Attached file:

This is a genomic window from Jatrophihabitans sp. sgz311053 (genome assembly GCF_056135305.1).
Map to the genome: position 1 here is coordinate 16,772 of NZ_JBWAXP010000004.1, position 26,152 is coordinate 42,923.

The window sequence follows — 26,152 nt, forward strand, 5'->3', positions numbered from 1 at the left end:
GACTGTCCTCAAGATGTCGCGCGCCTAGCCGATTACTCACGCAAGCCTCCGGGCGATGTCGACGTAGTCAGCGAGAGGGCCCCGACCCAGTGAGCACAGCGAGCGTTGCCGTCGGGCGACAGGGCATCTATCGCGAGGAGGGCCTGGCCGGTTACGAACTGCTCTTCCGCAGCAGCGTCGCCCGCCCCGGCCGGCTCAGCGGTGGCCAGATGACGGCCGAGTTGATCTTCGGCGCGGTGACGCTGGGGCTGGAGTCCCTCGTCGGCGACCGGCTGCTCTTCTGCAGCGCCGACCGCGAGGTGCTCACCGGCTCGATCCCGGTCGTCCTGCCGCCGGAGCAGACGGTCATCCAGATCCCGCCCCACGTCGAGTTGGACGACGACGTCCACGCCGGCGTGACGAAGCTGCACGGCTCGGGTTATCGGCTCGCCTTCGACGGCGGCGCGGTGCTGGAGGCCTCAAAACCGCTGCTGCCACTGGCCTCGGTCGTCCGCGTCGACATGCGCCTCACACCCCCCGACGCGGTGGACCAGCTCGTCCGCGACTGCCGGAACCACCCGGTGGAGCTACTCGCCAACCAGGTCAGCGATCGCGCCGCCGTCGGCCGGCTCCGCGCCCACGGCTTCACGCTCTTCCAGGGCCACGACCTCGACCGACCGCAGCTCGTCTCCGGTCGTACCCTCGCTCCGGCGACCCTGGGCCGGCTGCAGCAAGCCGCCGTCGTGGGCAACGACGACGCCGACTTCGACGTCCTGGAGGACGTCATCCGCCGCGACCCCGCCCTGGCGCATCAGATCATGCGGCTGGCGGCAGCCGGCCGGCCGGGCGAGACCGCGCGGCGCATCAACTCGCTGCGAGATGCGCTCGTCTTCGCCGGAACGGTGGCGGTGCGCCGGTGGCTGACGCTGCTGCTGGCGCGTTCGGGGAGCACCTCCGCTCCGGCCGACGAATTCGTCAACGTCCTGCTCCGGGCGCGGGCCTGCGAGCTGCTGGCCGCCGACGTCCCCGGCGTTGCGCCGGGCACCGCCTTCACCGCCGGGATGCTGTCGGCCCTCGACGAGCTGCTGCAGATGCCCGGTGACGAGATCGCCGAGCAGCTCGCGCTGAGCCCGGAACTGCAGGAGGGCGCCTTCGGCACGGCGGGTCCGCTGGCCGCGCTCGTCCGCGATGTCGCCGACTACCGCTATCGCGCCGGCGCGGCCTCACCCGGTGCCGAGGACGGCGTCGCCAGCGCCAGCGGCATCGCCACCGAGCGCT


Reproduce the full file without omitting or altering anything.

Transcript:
This is a genomic window from Jatrophihabitans sp. sgz311053 (genome assembly GCF_056135305.1).
Map to the genome: position 1 here is coordinate 16,772 of NZ_JBWAXP010000004.1, position 26,152 is coordinate 42,923.

The window sequence follows — 26,152 nt, forward strand, 5'->3', positions numbered from 1 at the left end:
GACTGTCCTCAAGATGTCGCGCGCCTAGCCGATTACTCACGCAAGCCTCCGGGCGATGTCGACGTAGTCAGCGAGAGGGCCCCGACCCAGTGAGCACAGCGAGCGTTGCCGTCGGGCGACAGGGCATCTATCGCGAGGAGGGCCTGGCCGGTTACGAACTGCTCTTCCGCAGCAGCGTCGCCCGCCCCGGCCGGCTCAGCGGTGGCCAGATGACGGCCGAGTTGATCTTCGGCGCGGTGACGCTGGGGCTGGAGTCCCTCGTCGGCGACCGGCTGCTCTTCTGCAGCGCCGACCGCGAGGTGCTCACCGGCTCGATCCCGGTCGTCCTGCCGCCGGAGCAGACGGTCATCCAGATCCCGCCCCACGTCGAGTTGGACGACGACGTCCACGCCGGCGTGACGAAGCTGCACGGCTCGGGTTATCGGCTCGCCTTCGACGGCGGCGCGGTGCTGGAGGCCTCAAAACCGCTGCTGCCACTGGCCTCGGTCGTCCGCGTCGACATGCGCCTCACACCCCCCGACGCGGTGGACCAGCTCGTCCGCGACTGCCGGAACCACCCGGTGGAGCTACTCGCCAACCAGGTCAGCGATCGCGCCGCCGTCGGCCGGCTCCGCGCCCACGGCTTCACGCTCTTCCAGGGCCACGACCTCGACCGACCGCAGCTCGTCTCCGGTCGTACCCTCGCTCCGGCGACCCTGGGCCGGCTGCAGCAAGCCGCCGTCGTGGGCAACGACGACGCCGACTTCGACGTCCTGGAGGACGTCATCCGCCGCGACCCCGCCCTGGCGCATCAGATCATGCGGCTGGCGGCAGCCGGCCGGCCGGGCGAGACCGCGCGGCGCATCAACTCGCTGCGAGATGCGCTCGTCTTCGCCGGAACGGTGGCGGTGCGCCGGTGGCTGACGCTGCTGCTGGCGCGTTCGGGGAGCACCTCCGCTCCGGCCGACGAATTCGTCAACGTCCTGCTCCGGGCGCGGGCCTGCGAGCTGCTGGCCGCCGACGTCCCCGGCGTTGCGCCGGGCACCGCCTTCACCGCCGGGATGCTGTCGGCCCTCGACGAGCTGCTGCAGATGCCCGGTGACGAGATCGCCGAGCAGCTCGCGCTGAGCCCGGAACTGCAGGAGGGCGCCTTCGGCACGGCGGGTCCGCTGGCCGCGCTCGTCCGCGATGTCGCCGACTACCGCTATCGCGCCGGCGCGGCCTCACCCGGTGCCGAGGACGGCGTCGCCAGCGCCAGCGGCATCGCCACCGAGCGCT